The spout of the stars in spate—
Where the thunderbolt thinks to be slowest
And the lightning fears to be late:
As men dive for a sunken gem
Pursuing, we hunt and hound it,
The fallen star that has found it
In the cavern of Bethlehem.
Unnecessary intervention makes your child feel bad about himself (if he’s young) or angry at you (if he’s a teenager.)
You know you’re an adult, not just when you’re able to put the needs of others above your own, but when you’re able to do it without giving a single thought to what they “owe” you in return. You realize that, at some point you weren’t even aware of, you became the tap instead of the bucket. And then you look back and hate your younger self for living under the delusion that somehow a world full of buckets could function.
It sounds obvious to the point of being insulting, and it is … to an adult. So, as with everything on this list, the answer is that when it happens, you’ll know. Give or take a decade or two.
When I left the conference, two gentlemen boarded my plane and walked by my seat. One leaned over to the other and said “I’m glad I don’t have to sit next to him.”
What? Was my talk that bad? Do they really not want to even hear the sound of my voice?
I spent the two hour flight reworking my talk so it would never fail again. And I made a list of all the good things that would come out of my recent failure, including having rewritten the talk to make it better. And yet the idea those guys wouldn’t even want to sit next to me bothered me.
And then it occurred to me that I really didn’t know the whole story. I’d assumed they didn’t want to sit next to me because my talk was so bad, but how did I know for sure?
When I got off the plane, I waited a couple minutes for them to come up the ramp and I mentioned we’d been at the same conference, I asked if there was anything I could do to improve my lecture. They both looked at me blankly. Finally, one of them said “Were you at the State Farm conference?”
I hadn’t been. In fact, those guys weren’t even at my lecture, and they weren’t even at the conference I spoke at. And when they got on the plane, they weren’t even talking about me.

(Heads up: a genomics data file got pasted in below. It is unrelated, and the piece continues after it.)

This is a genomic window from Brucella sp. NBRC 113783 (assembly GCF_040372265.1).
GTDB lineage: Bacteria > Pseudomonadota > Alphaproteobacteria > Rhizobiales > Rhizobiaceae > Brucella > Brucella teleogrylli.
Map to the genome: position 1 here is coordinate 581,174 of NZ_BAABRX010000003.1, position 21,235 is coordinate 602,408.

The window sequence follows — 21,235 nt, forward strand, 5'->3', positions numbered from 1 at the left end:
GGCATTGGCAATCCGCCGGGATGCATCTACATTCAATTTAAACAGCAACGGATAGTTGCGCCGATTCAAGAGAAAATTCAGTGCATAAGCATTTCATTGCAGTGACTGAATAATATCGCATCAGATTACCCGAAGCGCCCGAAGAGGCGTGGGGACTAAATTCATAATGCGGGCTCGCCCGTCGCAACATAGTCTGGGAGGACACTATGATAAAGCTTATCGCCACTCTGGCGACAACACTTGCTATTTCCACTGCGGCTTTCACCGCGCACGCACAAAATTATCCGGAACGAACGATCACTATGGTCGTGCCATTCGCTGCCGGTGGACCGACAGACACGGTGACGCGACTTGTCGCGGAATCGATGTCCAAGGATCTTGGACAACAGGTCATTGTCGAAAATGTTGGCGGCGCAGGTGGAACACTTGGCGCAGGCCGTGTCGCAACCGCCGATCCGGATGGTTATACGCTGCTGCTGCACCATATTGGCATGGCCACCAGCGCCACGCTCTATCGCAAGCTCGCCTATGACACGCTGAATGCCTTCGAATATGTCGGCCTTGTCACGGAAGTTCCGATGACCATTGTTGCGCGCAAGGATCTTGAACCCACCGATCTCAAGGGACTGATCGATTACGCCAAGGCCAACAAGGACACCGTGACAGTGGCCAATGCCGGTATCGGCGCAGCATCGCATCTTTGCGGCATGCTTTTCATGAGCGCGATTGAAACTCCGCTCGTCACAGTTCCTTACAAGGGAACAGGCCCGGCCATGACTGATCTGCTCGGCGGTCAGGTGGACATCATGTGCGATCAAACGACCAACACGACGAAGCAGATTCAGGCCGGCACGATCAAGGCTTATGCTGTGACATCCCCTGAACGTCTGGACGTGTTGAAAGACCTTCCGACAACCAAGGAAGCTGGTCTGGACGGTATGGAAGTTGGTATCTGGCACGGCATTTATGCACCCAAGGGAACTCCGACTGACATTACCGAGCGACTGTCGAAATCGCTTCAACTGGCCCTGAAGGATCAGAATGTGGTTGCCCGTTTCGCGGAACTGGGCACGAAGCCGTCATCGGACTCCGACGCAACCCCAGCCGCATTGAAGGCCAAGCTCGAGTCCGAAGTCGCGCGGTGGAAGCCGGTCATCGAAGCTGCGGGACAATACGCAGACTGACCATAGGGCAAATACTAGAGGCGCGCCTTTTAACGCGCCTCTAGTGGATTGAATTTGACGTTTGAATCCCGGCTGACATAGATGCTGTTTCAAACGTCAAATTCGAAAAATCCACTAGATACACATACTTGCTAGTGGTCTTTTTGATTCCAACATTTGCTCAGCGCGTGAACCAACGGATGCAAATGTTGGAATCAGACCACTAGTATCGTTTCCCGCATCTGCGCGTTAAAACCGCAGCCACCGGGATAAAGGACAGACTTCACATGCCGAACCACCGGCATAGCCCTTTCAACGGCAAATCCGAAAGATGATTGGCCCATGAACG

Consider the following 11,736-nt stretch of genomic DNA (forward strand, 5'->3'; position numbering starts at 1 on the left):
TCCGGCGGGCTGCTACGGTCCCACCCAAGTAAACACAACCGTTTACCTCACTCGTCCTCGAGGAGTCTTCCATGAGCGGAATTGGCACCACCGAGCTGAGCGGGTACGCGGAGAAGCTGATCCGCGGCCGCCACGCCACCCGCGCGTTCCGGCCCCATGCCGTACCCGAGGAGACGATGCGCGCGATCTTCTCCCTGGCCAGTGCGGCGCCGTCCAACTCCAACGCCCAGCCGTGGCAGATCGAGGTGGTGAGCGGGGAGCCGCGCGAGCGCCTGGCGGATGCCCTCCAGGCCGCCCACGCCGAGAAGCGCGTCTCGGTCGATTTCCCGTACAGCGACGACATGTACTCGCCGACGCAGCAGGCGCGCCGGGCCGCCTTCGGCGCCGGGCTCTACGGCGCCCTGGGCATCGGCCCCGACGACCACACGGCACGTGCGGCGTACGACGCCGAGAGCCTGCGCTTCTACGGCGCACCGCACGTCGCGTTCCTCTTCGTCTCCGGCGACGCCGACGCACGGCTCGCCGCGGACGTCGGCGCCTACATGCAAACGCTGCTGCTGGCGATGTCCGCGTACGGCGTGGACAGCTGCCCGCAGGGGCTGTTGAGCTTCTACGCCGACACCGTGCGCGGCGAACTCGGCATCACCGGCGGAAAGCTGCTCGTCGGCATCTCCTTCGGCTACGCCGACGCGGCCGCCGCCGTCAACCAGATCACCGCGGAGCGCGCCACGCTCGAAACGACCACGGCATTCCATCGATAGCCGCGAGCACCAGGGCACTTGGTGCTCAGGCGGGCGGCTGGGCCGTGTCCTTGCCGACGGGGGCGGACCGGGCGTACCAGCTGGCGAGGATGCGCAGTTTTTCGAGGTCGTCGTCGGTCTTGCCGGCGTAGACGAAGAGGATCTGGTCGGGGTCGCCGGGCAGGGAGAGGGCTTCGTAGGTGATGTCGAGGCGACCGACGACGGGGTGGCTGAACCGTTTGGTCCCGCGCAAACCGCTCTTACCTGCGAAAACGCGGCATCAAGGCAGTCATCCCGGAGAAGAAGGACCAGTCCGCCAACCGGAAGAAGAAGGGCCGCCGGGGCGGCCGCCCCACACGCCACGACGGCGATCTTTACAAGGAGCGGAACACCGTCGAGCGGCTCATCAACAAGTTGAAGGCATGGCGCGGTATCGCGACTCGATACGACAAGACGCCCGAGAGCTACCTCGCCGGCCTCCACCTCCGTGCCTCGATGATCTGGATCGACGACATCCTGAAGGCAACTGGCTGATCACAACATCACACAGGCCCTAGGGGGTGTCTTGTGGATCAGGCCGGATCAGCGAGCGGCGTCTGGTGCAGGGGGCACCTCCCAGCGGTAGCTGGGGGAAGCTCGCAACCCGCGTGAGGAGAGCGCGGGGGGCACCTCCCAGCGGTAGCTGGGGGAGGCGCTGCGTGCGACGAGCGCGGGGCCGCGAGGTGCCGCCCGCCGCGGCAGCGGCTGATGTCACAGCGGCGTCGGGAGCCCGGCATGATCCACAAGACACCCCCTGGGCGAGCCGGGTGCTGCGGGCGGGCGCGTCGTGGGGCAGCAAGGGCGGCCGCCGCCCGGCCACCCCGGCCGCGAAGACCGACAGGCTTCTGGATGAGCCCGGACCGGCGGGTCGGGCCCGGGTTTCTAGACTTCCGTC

Confession. When I was a little girl (age 8) I would write obnoxious things in my diary. Things like:
Life is so great and exciting, especially when you’re someone like me, good at writing and school and sports!!!!!
One day (age 13) I came across that diary when I was cleaning out my bedroom, and felt mortified by my egocentric and deluded younger self. I threw the diary into a big black garbage bag with the other junk and never saw it again.
Recently (age 40) I came across a quote by singer Edith Piaf (1915-1963):
I had a very high opinion of myself. Perhaps with good reason.
That kind of blew me away. For a woman to not just think and believe such a thing, but to say it out loud? Dude. That takes ladyballs.
Kurt Vonnegut: ”Make your soul grow”
WOULD ANY SANE PERSON think dumpster diving would have stopped Hitler, or that composting would have ended slavery or brought about the eight-hour workday, or that chopping wood and carrying water would have gotten people out of Tsarist prisons, or that dancing naked around a fire would have helped put in place the Voting Rights Act of 1957 or the Civil Rights Act of 1964? Then why now, with all the world at stake, do so many people retreat into these entirely personal “solutions”?
Part of the problem is that we’ve been victims of a campaign of systematic misdirection. Consumer culture and the capitalist mindset have taught us to substitute acts of personal consumption (or enlightenment) for organized political resistance. An Inconvenient Truth helped raise consciousness about global warming. But did you notice that all of the solutions presented had to do with personal consumption—changing light bulbs, inflating tires, driving half as much—and had nothing to do with shifting power away from corporations, or stopping the growth economy that is destroying the planet? Even if every person in the United States did everything the movie suggested, U.S. carbon emissions would fall by only 22 percent. Scientific consensus is that emissions must be reduced by at least 75 percent worldwide.
Or let’s talk water. We so often hear that the world is running out of water. People are dying from lack of water. Rivers are dewatered from lack of water. Because of this we need to take shorter showers. See the disconnect? Because I take showers, I’m responsible for drawing down aquifers? Well, no. More than 90 percent of the water used by humans is used by agriculture and industry. The remaining 10 percent is split between municipalities and actual living breathing individual humans. Collectively, municipal golf courses use as much water as municipal human beings. People (both human people and fish people) aren’t dying because the world is running out of water. They’re dying because the water is being stolen.
…Personal change doesn’t equal social change.
|—||Forget Shorter Showers: Why Personal Changes Does Not Equal Political Change (via america-wakiewakie)|